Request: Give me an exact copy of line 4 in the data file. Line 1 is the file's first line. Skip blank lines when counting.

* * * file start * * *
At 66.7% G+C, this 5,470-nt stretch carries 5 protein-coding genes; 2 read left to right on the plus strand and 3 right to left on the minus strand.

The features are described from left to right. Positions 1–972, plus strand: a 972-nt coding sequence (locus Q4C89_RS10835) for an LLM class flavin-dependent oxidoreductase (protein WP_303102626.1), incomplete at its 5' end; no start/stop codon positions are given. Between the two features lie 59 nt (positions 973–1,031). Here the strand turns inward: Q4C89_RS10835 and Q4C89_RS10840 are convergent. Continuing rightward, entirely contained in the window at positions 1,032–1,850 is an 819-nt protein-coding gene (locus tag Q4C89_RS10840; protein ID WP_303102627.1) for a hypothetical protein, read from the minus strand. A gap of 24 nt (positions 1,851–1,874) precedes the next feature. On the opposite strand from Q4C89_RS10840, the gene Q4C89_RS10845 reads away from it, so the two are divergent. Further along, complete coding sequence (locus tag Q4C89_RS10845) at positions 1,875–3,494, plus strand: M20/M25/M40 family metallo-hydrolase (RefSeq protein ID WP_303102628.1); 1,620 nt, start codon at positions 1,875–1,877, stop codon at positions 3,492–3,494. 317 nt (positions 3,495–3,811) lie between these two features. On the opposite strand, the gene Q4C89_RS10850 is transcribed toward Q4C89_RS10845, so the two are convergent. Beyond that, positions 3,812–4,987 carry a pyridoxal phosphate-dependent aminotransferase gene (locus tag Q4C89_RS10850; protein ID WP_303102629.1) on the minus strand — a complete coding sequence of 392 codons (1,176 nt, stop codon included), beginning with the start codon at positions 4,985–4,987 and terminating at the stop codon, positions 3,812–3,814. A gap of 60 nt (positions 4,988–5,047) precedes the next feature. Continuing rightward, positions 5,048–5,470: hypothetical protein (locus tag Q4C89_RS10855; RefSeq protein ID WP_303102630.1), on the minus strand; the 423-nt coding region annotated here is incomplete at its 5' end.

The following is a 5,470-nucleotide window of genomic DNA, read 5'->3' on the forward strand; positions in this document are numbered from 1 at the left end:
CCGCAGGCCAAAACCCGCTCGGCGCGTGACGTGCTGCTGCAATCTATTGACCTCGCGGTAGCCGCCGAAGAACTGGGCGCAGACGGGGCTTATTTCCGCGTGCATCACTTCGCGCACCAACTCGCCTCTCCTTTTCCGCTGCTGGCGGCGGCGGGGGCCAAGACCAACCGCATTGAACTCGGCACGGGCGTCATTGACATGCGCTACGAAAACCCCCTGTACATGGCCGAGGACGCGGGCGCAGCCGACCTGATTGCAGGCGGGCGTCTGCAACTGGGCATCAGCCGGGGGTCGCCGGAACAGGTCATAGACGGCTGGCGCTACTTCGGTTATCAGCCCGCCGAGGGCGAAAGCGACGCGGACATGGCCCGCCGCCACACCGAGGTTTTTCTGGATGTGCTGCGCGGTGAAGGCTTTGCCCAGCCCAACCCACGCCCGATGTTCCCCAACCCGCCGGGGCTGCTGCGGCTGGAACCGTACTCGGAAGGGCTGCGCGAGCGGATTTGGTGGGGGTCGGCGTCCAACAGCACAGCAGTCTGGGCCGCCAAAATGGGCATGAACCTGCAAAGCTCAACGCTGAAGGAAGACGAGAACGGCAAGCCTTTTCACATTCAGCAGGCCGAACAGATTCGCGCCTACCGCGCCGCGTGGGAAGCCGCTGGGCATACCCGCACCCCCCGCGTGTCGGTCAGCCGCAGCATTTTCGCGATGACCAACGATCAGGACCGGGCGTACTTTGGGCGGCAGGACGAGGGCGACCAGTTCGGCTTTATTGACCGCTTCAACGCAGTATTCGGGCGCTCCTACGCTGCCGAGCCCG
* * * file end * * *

CCGCAGGCCAAAACCCGCTCGGCGCGTGACGTGCTGCTGCAATCTATTGACCTCGCGGTAGCCGCCGAAGAACTGGGCGCAGACGGGGCTTATTTCCGCGTGCATCACTTCGCGCACCAACTCGCCTCTCCTTTTCCGCTGCTGGCGGCGGCGGGGGCCAAGACCAACCGCATTGAACTCGGCACGGGCGTCATTGACATGCGCTACGAAAACCCCCTGTACATGGCCGAGGACGCGGGCGCAGCCGACCTGATTGCAGGCGGGCGTCTGCAACTGGGCATCAGCCGGGGGTCGCCGGAACAGGTCATAGACGGCTGGCGCTACTTCGGTTATCAGCCCGCCGAGGGCGAAAGCGACGCGGACATGGCCCGCCGCCACACCGAGGTTTTTCTGGATGTGCTGCGCGGTGAAGGCTTTGCCCAGCCCAACCCACGCCCGATGTTCCCCAACCCGCCGGGGCTGCTGCGGCTGGAACCGTACTCGGAAGGGCTGCGCGAGCGGATTTGGTGGGGGTCGGCGTCCAACAGCACAGCAGTCTGGGCCGCCAAAATGGGCATGAACCTGCAAAGCTCAACGCTGAAGGAAGACGAGAACGGCAAGCCTTTTCACATTCAGCAGGCCGAACAGATTCGCGCCTACCGCGCCGCGTGGGAAGCCGCTGGGCATACCCGCACCCCCCGCGTGTCGGTCAGCCGCAGCATTTTCGCGATGACCAACGATCAGGACCGGGCGTACTTTGGGCGGCAGGACGAGGGCGACCAGTTCGGCTTTATTGACCGCTTCAACGCAGTATTCGGGCGCTCCTACGCTGCCGAGCCCG